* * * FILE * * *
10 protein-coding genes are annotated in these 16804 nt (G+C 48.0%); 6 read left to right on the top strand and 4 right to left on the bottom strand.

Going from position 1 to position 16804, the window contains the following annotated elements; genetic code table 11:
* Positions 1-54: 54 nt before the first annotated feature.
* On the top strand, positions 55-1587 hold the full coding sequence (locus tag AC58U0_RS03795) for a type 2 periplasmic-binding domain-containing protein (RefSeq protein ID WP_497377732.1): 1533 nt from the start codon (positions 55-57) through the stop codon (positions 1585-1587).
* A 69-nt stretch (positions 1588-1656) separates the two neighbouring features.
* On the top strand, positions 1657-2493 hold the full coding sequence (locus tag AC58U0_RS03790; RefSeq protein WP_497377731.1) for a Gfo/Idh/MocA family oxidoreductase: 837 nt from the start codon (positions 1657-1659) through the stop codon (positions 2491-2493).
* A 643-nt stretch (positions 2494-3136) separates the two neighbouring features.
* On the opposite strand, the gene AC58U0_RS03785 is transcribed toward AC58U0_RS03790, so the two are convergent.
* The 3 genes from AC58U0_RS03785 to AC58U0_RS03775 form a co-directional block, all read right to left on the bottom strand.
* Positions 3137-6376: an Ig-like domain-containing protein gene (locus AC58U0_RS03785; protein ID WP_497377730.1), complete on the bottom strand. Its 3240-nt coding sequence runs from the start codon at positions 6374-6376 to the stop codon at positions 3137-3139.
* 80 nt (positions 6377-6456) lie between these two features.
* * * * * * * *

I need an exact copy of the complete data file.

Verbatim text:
10 protein-coding genes are annotated in these 16804 nt (G+C 48.0%); 6 read left to right on the top strand and 4 right to left on the bottom strand.

Going from position 1 to position 16804, the window contains the following annotated elements; genetic code table 11:
* Positions 1-54: 54 nt before the first annotated feature.
* On the top strand, positions 55-1587 hold the full coding sequence (locus tag AC58U0_RS03795) for a type 2 periplasmic-binding domain-containing protein (RefSeq protein ID WP_497377732.1): 1533 nt from the start codon (positions 55-57) through the stop codon (positions 1585-1587).
* A 69-nt stretch (positions 1588-1656) separates the two neighbouring features.
* On the top strand, positions 1657-2493 hold the full coding sequence (locus tag AC58U0_RS03790; RefSeq protein WP_497377731.1) for a Gfo/Idh/MocA family oxidoreductase: 837 nt from the start codon (positions 1657-1659) through the stop codon (positions 2491-2493).
* A 643-nt stretch (positions 2494-3136) separates the two neighbouring features.
* On the opposite strand, the gene AC58U0_RS03785 is transcribed toward AC58U0_RS03790, so the two are convergent.
* The 3 genes from AC58U0_RS03785 to AC58U0_RS03775 form a co-directional block, all read right to left on the bottom strand.
* Positions 3137-6376: an Ig-like domain-containing protein gene (locus AC58U0_RS03785; protein ID WP_497377730.1), complete on the bottom strand. Its 3240-nt coding sequence runs from the start codon at positions 6374-6376 to the stop codon at positions 3137-3139.
* 80 nt (positions 6377-6456) lie between these two features.